Pre-order on Amazon, Bronte’s Inferno by Ewan Lawrie.

Reading is what I do. Writing, not so much. But for most folk, that’s already too much. There’s a book in everyone. They’ve got one and they’re sticking with it. So I’m in a minority. I’ve also been thinking about class. I should probably use a capital C here, Class. I was reading yesterday that less than twenty-percent of youngsters (if you’re on Facebook sorry, you’re not young) didn’t know what a ‘scab’ was. I’m the kinda guy that laughs at my own jokes, but that’s no joke.

In my head, the book about how we lost the propaganda war would so obviously have a chapter, Coal (hint, it powered the industrial revolution). I took it for granted people would know what I was talking about. Scabs wasn’t something on your knee, scabs were much lower than that.

G for Grenfell where class and race meet in North Kensington would be another entry.

The Queen (old Lizzie) gets a walk-on part. I get a walk-on part too as a Scottish Republican ‘shite’ talker. Not in history. I’m already there. Playing the back of Dr Finlay’s head as he drove away (but I can’t remember where to). And a bit-part as someone yakking in the background as Mark McManus’s Taggart. No idea what I said, but the other extra wasn’t interested either. It was £80 for hanging about, which was good money then. A lunch wagon that offered the whole gamut of gamuts. It served everything but booze, free tastes better than salted. Like Klondike or a life’s writing earnings for an afternoon’s work. Either way, we’d never had it so good. So here I was a footnote in Ewan Lawrie’s trilogy Gibbous House, At The Back of the North Wind, which has nothing to do with pub’s opening hours but does have a Foreword (do books need Forewords in the same way that in the old days the tendency was to read the Daily Record backwards, from the Sports to the so-called news stories)?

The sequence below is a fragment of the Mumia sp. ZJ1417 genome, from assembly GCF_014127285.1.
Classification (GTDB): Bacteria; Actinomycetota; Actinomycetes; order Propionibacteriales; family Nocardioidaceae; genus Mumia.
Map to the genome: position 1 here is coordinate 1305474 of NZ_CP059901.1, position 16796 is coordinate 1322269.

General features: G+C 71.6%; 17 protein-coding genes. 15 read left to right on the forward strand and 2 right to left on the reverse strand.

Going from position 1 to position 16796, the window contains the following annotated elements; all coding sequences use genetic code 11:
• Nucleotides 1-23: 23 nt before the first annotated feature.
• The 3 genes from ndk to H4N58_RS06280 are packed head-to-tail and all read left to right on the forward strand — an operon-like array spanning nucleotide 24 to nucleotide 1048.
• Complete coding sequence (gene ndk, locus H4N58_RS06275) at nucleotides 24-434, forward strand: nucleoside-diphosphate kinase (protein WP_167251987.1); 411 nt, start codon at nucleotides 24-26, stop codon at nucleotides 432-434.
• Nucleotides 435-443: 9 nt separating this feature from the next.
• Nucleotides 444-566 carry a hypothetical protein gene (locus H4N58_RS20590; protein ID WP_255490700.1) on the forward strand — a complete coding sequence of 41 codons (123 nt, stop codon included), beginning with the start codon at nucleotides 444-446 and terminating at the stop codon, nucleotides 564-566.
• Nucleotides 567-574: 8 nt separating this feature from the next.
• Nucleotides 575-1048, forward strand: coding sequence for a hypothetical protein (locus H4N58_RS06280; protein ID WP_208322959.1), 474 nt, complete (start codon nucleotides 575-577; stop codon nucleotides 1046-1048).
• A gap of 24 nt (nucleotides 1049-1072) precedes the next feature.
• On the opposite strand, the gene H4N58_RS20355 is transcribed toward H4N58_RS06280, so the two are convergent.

Bronte’s Inferno, a manuscript, and footnote to the history of Moffatt’s transatlantic  wanderings. Being a footnote isn’t a full-time job, in the way that being a writer is, but the pay is much the same. I wasn’t thinking of Moffat directly, but indirectly when thinking about class. Gothic encounters of the Bronte variety (like Gibbous House) need a big house, a madwoman in the attic is always a handy appliance, a ghostly encounter and symbolic fire followed by a real blaze. Hints of Dante. Can’t remember much about it, but in translation there’s a special circle of hellbound lovers of Trump, and his little Trumpian neophytes, Boris Johnson and Nigel Farage. The unctuous simpletons that Moffat would have dealt with and in doing so, would put on their finest regalia and become the characters he dispatches. The moron’s moron Trump is too stupid and psychopathically inclined to be anything other than fictional. Farage too unctuous to be little more than a Dickensian stereotype. But Boris Johnson does leave you with a lot of possibilities. Boris Johnson would be the perfect man to play Moffat. He has a little intelligence, no morals to hinder him and he’s a people pleaser, but only to a certain point where he can take, take, take what he thinks is his unlimited worth.